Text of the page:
The wings of the Pixie I, long span and designed for fuel economy had a span of 28 ft 6 in and an area of 100 sq ft (9.3 m2), whereas those of the Pixie II, designed for speed had a span of 17 ft 10 in (5.44 m) and an area of 60 sq ft (5.57 m2).[2] The engines were chosen to match the same purposes. For economy the Pixie I had a 500 cc Douglas horizontal twin and the Pixie II a more powerful 750 cc (the competition limit) engine of the same make and configuration.[2] In 1924 it was flying with a 696 cc Blackburne Tomtit engine.[1] These engines were mounted low on the nose, driving a two-bladed propeller on a shaft above it via a chain reduction gear of ratio 2.5:1.[2]

The rules of the 1924 Lympne trials were revised to allow more practical aircraft, rather than motor-gliders. Parnall therefore built a two-seat version, the Pixie IIIA with its fuselage extended by 3 ft 2 in (965 mm) to allow a second cockpit, one now above each wing spar and the wing span extended to 32 ft 5 in. A demountable upper wing, attached by N form interplane struts and several cabane struts and of markedly smaller span and deep central chord[3] allowed the IIIA to be flown either as monoplane or biplane. Its undercarriage legs now had rubber compression shock absorbers.[4] Two were built, one with a 32 hp Bristol Cherub III engine and the other with a 35 hp Blackburne Thrush. After the trials and in the following year, the Thrush was replaced with a 1,100 cc Anzani. In 1926, both IIIAs were converted to permanent monoplane configuration as Pixie IIIs, both now with the Bristol engine.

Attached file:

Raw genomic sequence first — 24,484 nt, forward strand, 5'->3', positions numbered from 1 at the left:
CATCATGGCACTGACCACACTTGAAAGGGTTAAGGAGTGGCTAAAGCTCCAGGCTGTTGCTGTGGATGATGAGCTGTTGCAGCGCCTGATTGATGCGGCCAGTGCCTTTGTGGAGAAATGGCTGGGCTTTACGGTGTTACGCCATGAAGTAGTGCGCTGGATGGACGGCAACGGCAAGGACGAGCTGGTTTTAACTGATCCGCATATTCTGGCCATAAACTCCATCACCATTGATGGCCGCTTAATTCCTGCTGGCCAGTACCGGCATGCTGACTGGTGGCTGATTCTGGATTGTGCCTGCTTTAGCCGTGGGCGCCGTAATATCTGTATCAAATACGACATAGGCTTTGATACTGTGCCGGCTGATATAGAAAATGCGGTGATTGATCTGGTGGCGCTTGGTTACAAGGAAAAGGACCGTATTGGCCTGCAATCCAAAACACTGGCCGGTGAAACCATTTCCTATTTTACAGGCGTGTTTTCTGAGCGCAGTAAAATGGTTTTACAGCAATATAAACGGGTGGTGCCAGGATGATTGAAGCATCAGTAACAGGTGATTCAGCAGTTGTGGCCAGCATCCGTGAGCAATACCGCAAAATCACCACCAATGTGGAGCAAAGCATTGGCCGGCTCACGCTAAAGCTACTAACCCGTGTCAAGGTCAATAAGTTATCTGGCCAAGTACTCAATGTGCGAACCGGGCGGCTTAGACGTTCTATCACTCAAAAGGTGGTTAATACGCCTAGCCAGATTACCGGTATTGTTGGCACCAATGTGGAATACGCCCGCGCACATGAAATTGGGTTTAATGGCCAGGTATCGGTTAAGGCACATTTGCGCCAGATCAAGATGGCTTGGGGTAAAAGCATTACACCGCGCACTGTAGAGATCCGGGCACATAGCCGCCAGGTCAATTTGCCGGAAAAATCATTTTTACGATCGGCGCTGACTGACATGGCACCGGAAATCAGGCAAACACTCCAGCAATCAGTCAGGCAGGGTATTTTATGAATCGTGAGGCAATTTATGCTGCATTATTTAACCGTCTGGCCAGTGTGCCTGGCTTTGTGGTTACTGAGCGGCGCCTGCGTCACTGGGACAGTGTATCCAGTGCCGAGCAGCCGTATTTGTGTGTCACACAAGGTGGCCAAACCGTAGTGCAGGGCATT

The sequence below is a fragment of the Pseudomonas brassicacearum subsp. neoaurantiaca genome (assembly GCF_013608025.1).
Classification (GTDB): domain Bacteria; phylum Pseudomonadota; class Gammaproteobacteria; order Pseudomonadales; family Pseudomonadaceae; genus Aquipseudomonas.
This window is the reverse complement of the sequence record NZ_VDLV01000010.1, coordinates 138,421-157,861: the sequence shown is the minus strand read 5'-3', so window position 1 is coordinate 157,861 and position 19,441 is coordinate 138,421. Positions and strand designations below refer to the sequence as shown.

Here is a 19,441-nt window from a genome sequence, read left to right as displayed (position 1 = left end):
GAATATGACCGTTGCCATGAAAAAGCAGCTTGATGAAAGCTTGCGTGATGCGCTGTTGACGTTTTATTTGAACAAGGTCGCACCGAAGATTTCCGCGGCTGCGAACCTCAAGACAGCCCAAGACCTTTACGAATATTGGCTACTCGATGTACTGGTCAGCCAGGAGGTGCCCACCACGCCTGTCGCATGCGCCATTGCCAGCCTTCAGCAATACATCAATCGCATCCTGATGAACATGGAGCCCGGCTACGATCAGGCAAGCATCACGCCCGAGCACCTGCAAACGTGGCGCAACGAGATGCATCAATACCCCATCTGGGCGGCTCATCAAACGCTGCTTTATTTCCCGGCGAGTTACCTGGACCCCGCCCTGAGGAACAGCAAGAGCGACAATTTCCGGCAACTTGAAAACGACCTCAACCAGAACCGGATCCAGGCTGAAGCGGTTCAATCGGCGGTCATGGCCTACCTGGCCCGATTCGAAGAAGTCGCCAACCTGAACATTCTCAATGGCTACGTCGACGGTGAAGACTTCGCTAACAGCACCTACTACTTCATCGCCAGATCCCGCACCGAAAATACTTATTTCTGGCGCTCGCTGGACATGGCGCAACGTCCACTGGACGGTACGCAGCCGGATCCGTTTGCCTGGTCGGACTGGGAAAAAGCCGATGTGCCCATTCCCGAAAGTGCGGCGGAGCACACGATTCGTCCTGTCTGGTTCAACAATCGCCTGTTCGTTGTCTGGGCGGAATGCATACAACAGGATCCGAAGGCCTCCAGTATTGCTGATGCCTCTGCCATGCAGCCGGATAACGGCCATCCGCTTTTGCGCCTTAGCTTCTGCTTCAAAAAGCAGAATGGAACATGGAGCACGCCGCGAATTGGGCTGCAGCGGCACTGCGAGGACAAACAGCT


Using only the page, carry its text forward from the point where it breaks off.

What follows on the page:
Operational history[edit]

The Pixie did well at Lympne, winning the £500 speed prize at 76.1 mph (122 k/h) as the Pixie II.[1] The Pixie II also won the Wakefield prize at 81 mph (130 km/h) at Hendon, later that October.[1] It flew mostly as the Pixie II thereafter, appearing at Lympne races in 1924 and, with an enlarged rudder, in 1925. It also flew in the RAF display of 1924. After a period of inactivity from about 1925 to 1937, it was in the air again until it crashed in April 1939.[1]